Another way of looking at it…

For your edification, let’s attempt a synthesis of economics, free will and Intelligent Design. Maybe it will kick off a whole new academic discipline. Or maybe not.


As I wrote in my recent post the “evolutionary economics” being proclaimed in the 2012 BBC Reith Lectures is conceptually flawed. Far from being the result of blind evolutionary forces, everything in economics is the direct result of free human choices, which is where economists ought to look for understanding.

Ah, someone might say – but what about unforeseen, chaotic events such as the runs on banks that triggered the crash of the last few years? Are they not emergent properties beyond the matter of human choice? Well, unforeseen they were, but that was from human ignorance and, probably more significantly, willful blindness to the consequences of people’s own actions. Let’s look more closely at decision making.

I’ve recently dipped into philosopher Jonathan Edwards’ writing about free will. I downloaded his work when involved in discussing the matter on Uncommon Descent with “tragic mishap”, but didn’t get round to reading it. He does an excellent job of showing the incoherence of the arbitrary free will that is so often demanded as a necessity nowadays (as it was by the new Arminian thinkers of Edwards’ own day). He points out that if the will is simply determined by itself, one must ask what determines that determination, to which the only answer can be “the will”. And that determination too must be the decision of the will, leading to an infinite regress.

The only alternative to that is that some random process results in a completely arbitrary determination of the will. Although some such idea must lie behind the prevalent conflation of “free will” with “randomness” in much TE discussion, it’s obvious that it simply robs us of all real freedom and makes us purely the victims of chance. It would make the alternative to the most rigid (and misrepresentative) form of Calvinism, in which God unilaterally determines our eternal destiny, a system in which chance similarly determines our fate. Not an attractive choice, but I think I’d rather go with a rational and loving God than a blind dice-thrower, if I had to choose, which I only could if both alternatives are false!
Edwards proposes instead that our wills are determined simply by our strongest motivations. Which is self-evident. Even if we deliberately act in an arbitrary and irrational way to prove our freedom, our strongest motivation is proving a point. That’s why how we cultivate our motivations governs our long-term moral and spiritual state.

So in “evolutionary economics”, the panics and see-saws are caused by most people’s dominant motivation being fear of impoverishment, self-interest etc, rather than a dispassionate and rational desire to keep the economy stable. The more the motivations for those choices are understood, the better the systems can be. But underlying it all is the fact that the whole of economics is the result of the free choices of individual human beings. It is, in fact, a throughly intelligently designed human system. Ferguson may put many of those choices down to the “hard wired fallibility” of humans, but they’re nevertheless as much free choices as those made by humans in bondage to sin in Christian theology.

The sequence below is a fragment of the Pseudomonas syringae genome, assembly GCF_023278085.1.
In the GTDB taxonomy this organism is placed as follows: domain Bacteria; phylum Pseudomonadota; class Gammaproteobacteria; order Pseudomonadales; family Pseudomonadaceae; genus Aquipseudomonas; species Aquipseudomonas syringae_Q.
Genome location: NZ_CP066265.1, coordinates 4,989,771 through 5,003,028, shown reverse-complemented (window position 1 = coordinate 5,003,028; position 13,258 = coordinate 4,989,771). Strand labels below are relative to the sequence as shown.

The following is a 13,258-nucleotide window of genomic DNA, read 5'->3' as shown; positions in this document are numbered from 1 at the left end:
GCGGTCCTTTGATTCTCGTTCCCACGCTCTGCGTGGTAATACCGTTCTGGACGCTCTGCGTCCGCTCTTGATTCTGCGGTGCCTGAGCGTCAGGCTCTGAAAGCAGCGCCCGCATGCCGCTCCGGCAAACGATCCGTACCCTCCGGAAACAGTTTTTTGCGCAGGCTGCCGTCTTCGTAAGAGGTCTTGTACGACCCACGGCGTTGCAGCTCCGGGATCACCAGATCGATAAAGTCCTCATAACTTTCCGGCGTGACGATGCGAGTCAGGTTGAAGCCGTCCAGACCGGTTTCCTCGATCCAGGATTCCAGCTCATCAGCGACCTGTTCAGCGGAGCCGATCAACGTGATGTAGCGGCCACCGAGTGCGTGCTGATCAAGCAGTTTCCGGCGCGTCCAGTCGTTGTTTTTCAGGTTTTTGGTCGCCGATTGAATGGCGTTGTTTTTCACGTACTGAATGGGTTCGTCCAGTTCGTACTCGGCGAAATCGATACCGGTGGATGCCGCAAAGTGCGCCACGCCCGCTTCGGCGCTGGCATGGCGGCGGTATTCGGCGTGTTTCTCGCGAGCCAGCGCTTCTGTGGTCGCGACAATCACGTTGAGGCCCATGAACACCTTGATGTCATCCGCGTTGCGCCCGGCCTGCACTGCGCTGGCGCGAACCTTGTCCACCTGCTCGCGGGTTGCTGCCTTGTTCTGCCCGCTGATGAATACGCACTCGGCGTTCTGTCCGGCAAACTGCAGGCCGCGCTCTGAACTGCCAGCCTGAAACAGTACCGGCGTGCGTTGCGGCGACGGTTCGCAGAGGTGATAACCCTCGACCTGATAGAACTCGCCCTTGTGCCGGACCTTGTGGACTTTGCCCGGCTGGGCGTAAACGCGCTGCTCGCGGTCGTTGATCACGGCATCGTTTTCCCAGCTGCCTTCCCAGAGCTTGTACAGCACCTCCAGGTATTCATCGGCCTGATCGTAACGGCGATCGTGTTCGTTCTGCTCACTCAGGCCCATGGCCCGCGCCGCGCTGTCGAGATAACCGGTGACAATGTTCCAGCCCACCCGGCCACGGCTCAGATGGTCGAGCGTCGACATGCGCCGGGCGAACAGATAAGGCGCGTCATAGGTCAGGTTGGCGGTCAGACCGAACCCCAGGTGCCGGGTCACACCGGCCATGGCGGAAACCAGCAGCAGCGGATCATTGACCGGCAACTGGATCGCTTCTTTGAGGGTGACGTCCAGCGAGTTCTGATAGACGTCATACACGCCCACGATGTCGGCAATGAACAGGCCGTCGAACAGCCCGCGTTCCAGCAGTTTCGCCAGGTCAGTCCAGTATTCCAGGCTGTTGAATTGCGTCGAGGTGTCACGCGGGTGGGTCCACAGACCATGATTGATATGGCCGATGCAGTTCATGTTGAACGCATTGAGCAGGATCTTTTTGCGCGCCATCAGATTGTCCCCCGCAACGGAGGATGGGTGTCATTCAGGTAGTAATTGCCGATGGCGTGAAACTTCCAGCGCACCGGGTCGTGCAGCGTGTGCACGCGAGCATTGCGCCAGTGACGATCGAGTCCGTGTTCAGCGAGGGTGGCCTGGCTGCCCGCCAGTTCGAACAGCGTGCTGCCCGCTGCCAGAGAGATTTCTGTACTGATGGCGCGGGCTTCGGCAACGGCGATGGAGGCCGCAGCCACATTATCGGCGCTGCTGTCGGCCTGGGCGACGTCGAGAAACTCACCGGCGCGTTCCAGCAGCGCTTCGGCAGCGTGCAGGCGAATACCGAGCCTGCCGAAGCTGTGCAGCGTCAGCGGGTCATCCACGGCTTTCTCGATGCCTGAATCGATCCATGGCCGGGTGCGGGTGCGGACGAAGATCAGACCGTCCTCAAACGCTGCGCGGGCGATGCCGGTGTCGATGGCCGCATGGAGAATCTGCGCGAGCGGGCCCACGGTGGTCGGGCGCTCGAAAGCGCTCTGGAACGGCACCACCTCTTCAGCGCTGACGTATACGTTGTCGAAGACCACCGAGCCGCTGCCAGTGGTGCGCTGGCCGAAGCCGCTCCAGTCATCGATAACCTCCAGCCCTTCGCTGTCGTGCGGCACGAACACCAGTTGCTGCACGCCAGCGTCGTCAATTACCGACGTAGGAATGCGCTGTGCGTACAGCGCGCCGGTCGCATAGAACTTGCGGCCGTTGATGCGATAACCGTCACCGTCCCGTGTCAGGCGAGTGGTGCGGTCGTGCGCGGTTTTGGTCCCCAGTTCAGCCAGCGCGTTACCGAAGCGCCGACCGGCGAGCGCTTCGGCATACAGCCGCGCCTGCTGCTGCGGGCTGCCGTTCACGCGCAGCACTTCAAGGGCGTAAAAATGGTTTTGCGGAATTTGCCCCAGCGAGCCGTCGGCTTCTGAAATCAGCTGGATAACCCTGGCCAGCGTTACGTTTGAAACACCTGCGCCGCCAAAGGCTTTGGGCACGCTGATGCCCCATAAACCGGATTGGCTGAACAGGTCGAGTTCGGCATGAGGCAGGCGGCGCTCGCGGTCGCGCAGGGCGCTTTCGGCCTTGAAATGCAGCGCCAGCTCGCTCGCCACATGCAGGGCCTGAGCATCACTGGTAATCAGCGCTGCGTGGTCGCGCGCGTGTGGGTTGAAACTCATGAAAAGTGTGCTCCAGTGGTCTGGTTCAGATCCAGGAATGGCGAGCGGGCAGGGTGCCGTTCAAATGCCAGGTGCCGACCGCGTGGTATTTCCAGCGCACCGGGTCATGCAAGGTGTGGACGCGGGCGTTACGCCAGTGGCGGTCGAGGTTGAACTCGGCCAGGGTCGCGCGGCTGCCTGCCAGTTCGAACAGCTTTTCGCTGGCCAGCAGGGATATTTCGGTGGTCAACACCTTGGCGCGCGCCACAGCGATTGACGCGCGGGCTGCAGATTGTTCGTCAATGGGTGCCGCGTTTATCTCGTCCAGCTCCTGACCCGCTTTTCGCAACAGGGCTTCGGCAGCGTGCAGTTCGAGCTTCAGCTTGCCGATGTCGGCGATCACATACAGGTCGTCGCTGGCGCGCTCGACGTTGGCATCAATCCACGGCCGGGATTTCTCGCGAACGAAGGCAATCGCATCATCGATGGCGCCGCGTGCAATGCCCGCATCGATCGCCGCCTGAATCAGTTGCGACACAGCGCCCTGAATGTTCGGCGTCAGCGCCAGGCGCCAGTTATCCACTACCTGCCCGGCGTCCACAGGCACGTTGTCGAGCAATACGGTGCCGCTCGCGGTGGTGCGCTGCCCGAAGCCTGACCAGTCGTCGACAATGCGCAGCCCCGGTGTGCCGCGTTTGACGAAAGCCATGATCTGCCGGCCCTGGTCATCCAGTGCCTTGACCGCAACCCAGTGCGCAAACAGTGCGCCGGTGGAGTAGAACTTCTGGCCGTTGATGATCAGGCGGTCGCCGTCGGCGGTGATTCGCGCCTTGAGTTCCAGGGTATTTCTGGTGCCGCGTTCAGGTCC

But here we have a problem. For Niall Ferguson, a leading thinker in the human science of Economics, though he actually acknowledges the human core of economics (suggesting in some ways it’s more Lamarckian than Darwinian), still sees blind evolutionary mechanisms as the best model for the unpredictability and messiness, as well as the successes, of the money system. Yet every part of the system has been planned with purposes in view – it’s just that being human in origin, those purposes often fail or incur unforeseen consequences. If he has trouble seeing the centrality of choice in a human science, why might the same phenomenon not occur in biological evolution? How would natural scientists see intelligent agency if it were there, if conditioned to an ateleological evolutionary viewpoint?

Jon Garvey

About Jon Garvey

Training in medicine (which was my career), social psychology and theology. Interests in most things, but especially the science-faith interface. The rest of my time, though, is spent writing, playing and recording music.
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One Response to Another way of looking at it…

  1. Gregory says:

    “let’s attempt a synthesis of economics, free will and Intelligent Design.”

    In that case, you would surely want to start with the de-capitalised version: intelligent design.

    FYI, George Gilder, known for his ‘supply-side economics’ in the book Wealth and Povery, was one of the co-founders of the Discovery Institute. He is far from being an ‘evolutionist,’ but I’ve not read anything of his that promotes ‘intelligent design economics.’ You might want to look into the burgeoning field of ‘neuro-economics’ for the ‘free will’ topic you raise.

    In regard to acknowledging the centrality of human choice in human-social sciences, we are obviously on the same page. It makes me wonder where you are gleaning some of these ideas from! ; )

    Ferguson is an historian, rather than “a leading thinker in economics.” There is a small, but growing legion of practising economists from whom he is borrowing his ‘evolutionary economics’ ideas (cf. European Association of Evolutionary Political Economy). Ferguson’s new wife is also an interesting, yet controversial thinker, associated with the death of Theo van Gogh.

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